By Wednesday he was out more frequently. He finally ate all the food in his bowl from the first filling so I refilled it along with his water. He's spent some time on the window sill, which he's figured out how to get onto. He's coming over for petting and loving. He still resides in the closet and I'm sure he will even after we empty it because there's no real place for him to settle down in here. But he's getting used to our new home.

Wednesday, March 26, 2014

Moving Adventures, Part Two




Moving is always high stress, but it got worse when Himself told Crazy she wasn't getting rent because we needed to pay our rent/deposit for our new place. We'd already given her our promised that we were getting out as soon as possible, so it wasn't as if she didn't know.

Instead of accepting things and wishing us well, she lost her mind. She swore at Himself and told us we had to be out by Friday at 4. The day she told us was Wednesday night. We'd started packing but we weren't even close to being done.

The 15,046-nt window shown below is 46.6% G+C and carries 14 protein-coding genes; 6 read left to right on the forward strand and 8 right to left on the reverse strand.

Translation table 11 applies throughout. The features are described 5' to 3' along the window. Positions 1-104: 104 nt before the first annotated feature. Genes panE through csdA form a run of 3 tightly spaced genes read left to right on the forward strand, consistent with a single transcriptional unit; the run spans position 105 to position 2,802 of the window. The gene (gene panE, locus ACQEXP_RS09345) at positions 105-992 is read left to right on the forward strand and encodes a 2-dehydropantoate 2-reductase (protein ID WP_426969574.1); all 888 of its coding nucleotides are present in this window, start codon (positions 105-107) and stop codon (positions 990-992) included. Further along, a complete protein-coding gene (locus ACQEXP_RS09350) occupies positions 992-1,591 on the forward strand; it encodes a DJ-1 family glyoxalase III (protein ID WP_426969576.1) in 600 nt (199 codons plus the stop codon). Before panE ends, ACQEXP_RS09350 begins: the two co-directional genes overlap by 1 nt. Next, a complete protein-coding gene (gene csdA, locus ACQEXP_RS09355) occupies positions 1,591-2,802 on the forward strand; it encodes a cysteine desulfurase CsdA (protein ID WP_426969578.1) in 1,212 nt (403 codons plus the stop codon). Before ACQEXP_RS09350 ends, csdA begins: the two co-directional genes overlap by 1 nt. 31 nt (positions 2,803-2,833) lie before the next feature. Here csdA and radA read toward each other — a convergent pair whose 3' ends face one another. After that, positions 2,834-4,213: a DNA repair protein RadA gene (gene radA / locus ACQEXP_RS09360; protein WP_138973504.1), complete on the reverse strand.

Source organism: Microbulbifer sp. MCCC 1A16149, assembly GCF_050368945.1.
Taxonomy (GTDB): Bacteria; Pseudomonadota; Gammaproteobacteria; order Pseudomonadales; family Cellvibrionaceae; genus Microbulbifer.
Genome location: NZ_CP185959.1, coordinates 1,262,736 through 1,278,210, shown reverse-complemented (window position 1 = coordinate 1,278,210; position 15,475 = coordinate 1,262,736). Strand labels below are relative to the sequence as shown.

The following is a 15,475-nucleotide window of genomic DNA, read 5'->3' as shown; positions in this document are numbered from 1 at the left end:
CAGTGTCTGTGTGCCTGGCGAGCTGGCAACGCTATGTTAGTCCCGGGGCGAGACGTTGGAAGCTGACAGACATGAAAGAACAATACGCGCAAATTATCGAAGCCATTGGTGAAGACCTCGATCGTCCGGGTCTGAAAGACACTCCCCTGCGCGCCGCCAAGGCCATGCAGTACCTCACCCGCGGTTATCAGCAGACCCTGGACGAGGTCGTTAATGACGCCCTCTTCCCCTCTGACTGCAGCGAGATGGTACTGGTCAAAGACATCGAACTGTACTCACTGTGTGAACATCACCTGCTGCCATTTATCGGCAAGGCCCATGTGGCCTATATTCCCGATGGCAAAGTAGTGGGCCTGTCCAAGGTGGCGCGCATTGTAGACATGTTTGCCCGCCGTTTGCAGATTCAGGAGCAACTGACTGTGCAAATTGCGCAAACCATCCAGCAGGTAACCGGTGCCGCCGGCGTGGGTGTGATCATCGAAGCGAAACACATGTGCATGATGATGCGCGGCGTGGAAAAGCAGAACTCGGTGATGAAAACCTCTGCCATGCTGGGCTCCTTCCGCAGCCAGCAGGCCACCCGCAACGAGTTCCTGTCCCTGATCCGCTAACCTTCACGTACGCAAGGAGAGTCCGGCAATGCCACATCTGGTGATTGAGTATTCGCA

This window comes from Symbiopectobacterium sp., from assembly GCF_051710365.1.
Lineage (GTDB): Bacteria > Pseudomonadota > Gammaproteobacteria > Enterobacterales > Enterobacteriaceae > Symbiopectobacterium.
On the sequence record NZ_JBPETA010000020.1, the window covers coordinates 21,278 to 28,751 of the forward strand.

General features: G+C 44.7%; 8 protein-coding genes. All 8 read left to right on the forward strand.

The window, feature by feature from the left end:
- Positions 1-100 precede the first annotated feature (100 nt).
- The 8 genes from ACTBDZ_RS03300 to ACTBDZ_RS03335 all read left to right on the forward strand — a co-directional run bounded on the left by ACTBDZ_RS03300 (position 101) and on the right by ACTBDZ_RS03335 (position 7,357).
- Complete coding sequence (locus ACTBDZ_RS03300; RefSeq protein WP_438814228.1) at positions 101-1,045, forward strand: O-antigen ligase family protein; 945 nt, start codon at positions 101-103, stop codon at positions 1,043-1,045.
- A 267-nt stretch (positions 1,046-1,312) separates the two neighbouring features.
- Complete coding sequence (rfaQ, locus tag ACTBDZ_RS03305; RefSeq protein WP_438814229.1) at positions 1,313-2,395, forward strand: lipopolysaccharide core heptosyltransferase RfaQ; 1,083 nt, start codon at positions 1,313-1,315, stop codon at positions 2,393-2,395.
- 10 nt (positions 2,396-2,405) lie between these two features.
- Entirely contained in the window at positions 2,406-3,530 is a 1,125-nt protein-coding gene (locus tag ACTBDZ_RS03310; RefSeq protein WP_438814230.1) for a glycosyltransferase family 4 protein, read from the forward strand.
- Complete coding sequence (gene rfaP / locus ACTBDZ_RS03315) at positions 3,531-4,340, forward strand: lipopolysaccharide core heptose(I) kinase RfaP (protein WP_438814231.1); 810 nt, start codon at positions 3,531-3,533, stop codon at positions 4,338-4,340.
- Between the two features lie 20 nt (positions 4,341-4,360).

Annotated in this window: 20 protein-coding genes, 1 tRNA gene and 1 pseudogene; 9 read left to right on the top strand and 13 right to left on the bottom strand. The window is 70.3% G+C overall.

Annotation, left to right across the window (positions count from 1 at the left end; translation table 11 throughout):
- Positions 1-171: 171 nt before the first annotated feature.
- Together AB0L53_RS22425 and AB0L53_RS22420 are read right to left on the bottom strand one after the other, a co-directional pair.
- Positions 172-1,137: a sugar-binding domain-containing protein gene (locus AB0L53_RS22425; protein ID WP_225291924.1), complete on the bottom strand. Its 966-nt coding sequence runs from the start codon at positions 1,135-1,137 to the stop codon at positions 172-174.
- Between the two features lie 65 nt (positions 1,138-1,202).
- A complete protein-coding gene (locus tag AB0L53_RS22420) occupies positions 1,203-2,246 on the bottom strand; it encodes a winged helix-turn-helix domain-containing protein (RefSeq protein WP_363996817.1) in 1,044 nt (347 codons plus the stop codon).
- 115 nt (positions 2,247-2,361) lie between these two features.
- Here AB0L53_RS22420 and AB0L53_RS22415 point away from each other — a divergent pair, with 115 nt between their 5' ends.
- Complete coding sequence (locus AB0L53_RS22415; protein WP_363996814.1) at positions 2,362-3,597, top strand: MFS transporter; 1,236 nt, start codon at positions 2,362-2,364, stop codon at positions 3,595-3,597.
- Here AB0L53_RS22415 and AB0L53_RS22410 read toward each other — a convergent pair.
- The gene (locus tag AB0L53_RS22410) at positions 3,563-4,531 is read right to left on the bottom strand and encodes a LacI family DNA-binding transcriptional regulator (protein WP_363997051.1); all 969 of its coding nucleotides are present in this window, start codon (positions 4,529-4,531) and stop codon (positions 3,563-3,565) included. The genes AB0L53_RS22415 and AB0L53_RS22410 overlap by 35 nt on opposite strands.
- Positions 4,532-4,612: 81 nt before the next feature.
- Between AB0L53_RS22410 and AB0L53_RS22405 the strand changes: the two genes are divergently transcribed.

Himself got angry and started looking up the Fair Housing Act while I went through a few boxes in the closet and started getting things set aside that we weren't going to take with us. After Himself finished reading up on things, he came over and started helping me. We worked late into the night, often running out to the garage grabbing boxes.

The next day we pushed things into overdrive. We shoved things in boxes. We loaded things into our laundry basket. We did laundry to catch up on things. We scrubbed the bathroom down so she couldn't say we left it trashed. We packed and packed.

When we took a break from packing, we loaded some boxes into the car and brought them up to the house. We stopped and with a little money I'd been given for just this purpose, we grabbed some food (foot long Subway sandwiches which we split into two meals each) and got back to packing. We each took a break for a little bit and played around on our computers. Then we got back to work. We took another little break and got rid of the things we weren't going to keep.